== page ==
Couple demand refund after 'snorting' dog leaves 'saliva goo' on husband's leg during 13-hour flight

vt-author-image

By VT

Article saved!Article saved!

A couple are demanding a refund after sharing their 13-hour flight with a rather flatulent emotional support dog.

Gill and Warren Press were flying from Paris to Singapore on Singapore Airlines, en route to their final destination in New Zealand, when they discovered their close-quarters neighbor wasn't human.

They had shelled out for luxury premium economy seats, hoping for a comfortable, relaxing journey, but what they got was an experience that was anything but tranquil.

The dog, which was serving as an emotional support animal for another passenger, was seated far too close for their comfort and raised quite the ruckus—or should we say barkus—with its noises.

Mrs. Press spoke candidly with Stuff magazine about what had happened, recounting, "I heard this noise—a heavy snorting. I thought it was my husband’s phone, but we looked down and realized it was the dog breathing. I said, ‘I’m not having this sitting next to us the whole trip’."

But that was not all. According to Press, "They couldn’t have the dog out in the aisle because they couldn’t get the trolleys through, so it had to come in further, which meant his head was under my husband’s feet. My husband was in shorts, and was getting the dog’s saliva goo on his leg."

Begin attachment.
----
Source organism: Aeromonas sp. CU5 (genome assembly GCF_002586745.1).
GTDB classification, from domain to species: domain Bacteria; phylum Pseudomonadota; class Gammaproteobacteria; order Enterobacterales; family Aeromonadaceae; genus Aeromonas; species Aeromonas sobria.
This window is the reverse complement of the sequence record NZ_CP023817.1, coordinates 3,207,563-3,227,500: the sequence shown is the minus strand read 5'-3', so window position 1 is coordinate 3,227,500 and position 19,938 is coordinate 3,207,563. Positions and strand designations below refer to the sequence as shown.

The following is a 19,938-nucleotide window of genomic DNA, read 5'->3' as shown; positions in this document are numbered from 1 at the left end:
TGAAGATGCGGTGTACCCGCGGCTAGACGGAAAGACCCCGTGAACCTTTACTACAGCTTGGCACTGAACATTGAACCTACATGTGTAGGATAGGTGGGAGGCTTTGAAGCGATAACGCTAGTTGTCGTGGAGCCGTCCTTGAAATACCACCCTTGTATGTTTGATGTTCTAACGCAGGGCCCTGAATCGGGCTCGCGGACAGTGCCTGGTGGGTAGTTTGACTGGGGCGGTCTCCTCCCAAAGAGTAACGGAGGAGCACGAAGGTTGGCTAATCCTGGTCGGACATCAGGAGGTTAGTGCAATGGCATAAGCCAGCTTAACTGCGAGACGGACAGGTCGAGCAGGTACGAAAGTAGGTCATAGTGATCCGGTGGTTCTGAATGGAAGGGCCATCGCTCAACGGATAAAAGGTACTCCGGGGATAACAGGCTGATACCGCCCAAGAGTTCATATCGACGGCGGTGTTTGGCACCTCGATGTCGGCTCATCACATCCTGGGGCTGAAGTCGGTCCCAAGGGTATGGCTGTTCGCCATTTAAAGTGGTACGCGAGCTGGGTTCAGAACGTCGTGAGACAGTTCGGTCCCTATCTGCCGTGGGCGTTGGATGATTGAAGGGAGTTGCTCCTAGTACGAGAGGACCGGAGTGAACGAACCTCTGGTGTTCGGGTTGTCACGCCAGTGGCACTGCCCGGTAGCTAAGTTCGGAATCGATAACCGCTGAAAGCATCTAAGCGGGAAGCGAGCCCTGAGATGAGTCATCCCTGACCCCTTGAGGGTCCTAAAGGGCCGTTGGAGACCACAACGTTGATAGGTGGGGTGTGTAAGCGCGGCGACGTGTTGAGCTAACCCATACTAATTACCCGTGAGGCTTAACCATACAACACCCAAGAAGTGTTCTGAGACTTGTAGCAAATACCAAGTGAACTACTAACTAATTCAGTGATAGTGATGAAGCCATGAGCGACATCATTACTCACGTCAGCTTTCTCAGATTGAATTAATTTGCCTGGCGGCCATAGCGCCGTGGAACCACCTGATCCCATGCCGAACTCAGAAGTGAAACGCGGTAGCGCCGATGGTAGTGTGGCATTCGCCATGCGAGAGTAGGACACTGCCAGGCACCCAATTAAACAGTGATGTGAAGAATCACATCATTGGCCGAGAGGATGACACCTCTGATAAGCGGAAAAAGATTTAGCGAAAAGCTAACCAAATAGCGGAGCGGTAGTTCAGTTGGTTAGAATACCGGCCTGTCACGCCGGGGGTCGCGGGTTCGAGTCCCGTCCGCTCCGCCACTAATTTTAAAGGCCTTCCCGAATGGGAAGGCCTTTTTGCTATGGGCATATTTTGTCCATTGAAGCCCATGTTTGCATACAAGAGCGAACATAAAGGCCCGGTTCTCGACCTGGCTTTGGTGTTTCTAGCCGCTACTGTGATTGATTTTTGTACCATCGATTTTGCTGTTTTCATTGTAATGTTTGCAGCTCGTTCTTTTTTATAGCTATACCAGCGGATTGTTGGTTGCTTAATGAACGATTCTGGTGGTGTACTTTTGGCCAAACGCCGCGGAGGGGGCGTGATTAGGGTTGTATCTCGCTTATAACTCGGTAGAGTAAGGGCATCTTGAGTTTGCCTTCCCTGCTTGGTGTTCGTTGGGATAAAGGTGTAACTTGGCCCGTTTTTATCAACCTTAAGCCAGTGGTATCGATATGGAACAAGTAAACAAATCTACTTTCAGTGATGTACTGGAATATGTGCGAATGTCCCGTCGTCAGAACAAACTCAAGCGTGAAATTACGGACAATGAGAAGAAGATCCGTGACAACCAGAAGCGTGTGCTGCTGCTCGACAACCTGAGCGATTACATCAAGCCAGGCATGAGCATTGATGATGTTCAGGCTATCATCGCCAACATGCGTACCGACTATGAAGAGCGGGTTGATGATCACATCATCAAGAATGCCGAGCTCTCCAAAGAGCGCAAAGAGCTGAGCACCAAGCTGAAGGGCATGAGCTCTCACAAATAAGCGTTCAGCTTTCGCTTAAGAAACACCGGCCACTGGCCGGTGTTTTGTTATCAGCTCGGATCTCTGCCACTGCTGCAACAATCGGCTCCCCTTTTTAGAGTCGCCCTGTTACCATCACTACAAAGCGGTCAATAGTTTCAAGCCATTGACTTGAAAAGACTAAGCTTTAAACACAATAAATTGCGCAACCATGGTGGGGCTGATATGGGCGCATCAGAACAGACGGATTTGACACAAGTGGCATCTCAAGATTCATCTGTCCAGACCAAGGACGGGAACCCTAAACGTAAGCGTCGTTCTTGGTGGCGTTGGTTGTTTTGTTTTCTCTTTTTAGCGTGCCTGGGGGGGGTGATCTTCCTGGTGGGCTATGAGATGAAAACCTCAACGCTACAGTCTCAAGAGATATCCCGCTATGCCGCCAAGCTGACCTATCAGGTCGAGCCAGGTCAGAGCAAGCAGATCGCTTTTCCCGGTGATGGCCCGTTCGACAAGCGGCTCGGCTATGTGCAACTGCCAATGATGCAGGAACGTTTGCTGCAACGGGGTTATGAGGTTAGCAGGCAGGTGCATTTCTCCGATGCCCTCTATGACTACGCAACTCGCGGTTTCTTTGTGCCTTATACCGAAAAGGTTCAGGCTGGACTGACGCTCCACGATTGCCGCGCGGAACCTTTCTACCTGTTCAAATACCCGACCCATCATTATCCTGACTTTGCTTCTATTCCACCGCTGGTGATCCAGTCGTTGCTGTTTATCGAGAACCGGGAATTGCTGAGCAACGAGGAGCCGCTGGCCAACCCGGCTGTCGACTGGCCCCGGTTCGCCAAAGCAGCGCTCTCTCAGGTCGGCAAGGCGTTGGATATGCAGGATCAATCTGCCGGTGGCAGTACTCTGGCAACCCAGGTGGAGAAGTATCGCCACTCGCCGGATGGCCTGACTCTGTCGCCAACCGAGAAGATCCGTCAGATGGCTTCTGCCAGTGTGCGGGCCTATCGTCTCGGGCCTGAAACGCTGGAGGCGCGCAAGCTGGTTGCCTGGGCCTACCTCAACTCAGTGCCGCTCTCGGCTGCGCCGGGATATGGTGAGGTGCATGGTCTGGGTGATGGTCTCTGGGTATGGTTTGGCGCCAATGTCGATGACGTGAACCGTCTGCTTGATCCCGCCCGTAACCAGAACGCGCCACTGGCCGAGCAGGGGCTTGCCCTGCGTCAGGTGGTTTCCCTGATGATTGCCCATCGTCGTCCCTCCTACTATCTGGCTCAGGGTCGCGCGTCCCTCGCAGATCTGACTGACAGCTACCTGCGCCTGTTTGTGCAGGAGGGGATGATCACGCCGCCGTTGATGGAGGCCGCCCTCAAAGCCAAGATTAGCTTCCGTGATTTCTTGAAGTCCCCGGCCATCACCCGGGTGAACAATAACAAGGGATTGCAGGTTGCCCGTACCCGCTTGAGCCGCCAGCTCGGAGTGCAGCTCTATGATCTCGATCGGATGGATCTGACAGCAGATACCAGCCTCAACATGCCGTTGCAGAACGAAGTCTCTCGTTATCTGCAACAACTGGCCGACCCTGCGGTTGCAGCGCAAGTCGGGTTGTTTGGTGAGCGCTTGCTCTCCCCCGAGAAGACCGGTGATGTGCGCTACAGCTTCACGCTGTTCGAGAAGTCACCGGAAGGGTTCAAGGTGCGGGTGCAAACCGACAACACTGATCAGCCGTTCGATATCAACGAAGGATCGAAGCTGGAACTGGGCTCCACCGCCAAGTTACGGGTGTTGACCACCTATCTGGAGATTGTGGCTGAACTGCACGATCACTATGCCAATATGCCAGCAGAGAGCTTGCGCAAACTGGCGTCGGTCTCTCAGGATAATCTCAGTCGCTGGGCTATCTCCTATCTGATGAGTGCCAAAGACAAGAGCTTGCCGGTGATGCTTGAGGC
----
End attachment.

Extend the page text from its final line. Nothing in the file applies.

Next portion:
wp-image-1263228156 size-full
Credit: NurPhoto / Getty

The final straw was when the dog started farting. Upon asking for alternative seating, they were told that the only available seats were those usually reserved for cabin crew.

The couple later contacted Singapore Airlines, which initially told them the incident would be logged. It was only after the couple logged a formal complaint themselves that they received $120 travel vouchers each. However, they remain dissatisfied, insisting that the vouchers do not make up for the "experience they paid for."

Singapore Airlines released an official statement to The Independent, acknowledging the incident: "Singapore Airlines endeavours to notify customers who may be seated next to an assistance dog prior to boarding the flight. We sincerely apologize that this did not occur in this case, and will work with our airport teams to ensure that this lapse does not occur in future.

"In circumstances where customers seated next to an assistance dog request to be moved, Singapore Airlines will assist to re-seat customers within the same cabin where space permits."

The story serves as a cautionary tale and opens up a wider debate about in-flight etiquette, passenger comfort, and the rights of those traveling with emotional support animals. It’s clear that while airlines strive for customer satisfaction (or at least, should do), this is one flight that neither the couple nor the dog's owner will soon forget.

As the story gains traction online, it also offers airlines a moment to pause and consider the ever-growing complexity of ensuring a pleasant experience for all passengers in today's crowded skies.

Featured image credit: Bruce Bennett / Getty